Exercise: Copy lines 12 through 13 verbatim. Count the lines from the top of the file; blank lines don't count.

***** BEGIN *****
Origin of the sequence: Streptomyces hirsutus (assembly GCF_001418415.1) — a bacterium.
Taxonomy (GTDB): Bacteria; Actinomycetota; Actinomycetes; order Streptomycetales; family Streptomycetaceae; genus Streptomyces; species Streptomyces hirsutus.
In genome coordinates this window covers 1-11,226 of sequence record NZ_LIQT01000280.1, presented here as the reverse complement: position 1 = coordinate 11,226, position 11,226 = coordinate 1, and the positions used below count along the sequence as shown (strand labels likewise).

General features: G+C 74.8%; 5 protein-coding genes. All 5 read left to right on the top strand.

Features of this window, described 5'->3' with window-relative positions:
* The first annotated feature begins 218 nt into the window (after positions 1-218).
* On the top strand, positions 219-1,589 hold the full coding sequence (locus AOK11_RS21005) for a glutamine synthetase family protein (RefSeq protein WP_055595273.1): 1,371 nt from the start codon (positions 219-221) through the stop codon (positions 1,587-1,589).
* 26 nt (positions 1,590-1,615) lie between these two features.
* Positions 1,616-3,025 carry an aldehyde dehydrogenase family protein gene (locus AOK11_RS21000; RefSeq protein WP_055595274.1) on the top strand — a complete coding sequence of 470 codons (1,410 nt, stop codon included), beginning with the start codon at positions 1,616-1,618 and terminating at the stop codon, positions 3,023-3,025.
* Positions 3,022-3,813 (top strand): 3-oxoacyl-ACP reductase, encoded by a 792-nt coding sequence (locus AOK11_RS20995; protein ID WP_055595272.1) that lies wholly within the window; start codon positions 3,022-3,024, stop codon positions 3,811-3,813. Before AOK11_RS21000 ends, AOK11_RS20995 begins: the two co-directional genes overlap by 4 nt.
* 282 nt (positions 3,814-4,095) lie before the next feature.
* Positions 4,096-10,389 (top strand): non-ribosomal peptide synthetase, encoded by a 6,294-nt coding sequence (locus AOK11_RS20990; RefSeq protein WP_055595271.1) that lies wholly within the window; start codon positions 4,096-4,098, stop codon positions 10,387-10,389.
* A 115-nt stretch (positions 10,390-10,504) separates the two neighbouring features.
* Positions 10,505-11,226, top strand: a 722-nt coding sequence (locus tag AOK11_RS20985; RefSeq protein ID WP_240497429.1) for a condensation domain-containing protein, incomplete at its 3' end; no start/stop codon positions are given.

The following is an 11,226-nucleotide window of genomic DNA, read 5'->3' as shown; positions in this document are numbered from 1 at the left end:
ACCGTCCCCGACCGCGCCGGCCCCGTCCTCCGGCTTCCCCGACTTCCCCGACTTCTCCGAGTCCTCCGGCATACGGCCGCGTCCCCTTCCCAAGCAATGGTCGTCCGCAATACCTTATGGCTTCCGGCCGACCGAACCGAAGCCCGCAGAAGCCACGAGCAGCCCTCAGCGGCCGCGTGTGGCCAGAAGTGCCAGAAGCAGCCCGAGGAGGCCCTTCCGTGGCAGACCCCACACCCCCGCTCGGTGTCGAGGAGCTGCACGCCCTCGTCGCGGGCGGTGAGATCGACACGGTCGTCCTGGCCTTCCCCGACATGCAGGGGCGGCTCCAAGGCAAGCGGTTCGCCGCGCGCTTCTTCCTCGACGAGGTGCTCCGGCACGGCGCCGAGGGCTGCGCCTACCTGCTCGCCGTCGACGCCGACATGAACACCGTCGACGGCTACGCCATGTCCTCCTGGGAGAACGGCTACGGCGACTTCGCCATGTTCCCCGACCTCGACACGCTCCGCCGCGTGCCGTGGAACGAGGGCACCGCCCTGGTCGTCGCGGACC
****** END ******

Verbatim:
* Positions 4,096-10,389 (top strand): non-ribosomal peptide synthetase, encoded by a 6,294-nt coding sequence (locus AOK11_RS20990; RefSeq protein WP_055595271.1) that lies wholly within the window; start codon positions 4,096-4,098, stop codon positions 10,387-10,389.
* A 115-nt stretch (positions 10,390-10,504) separates the two neighbouring features.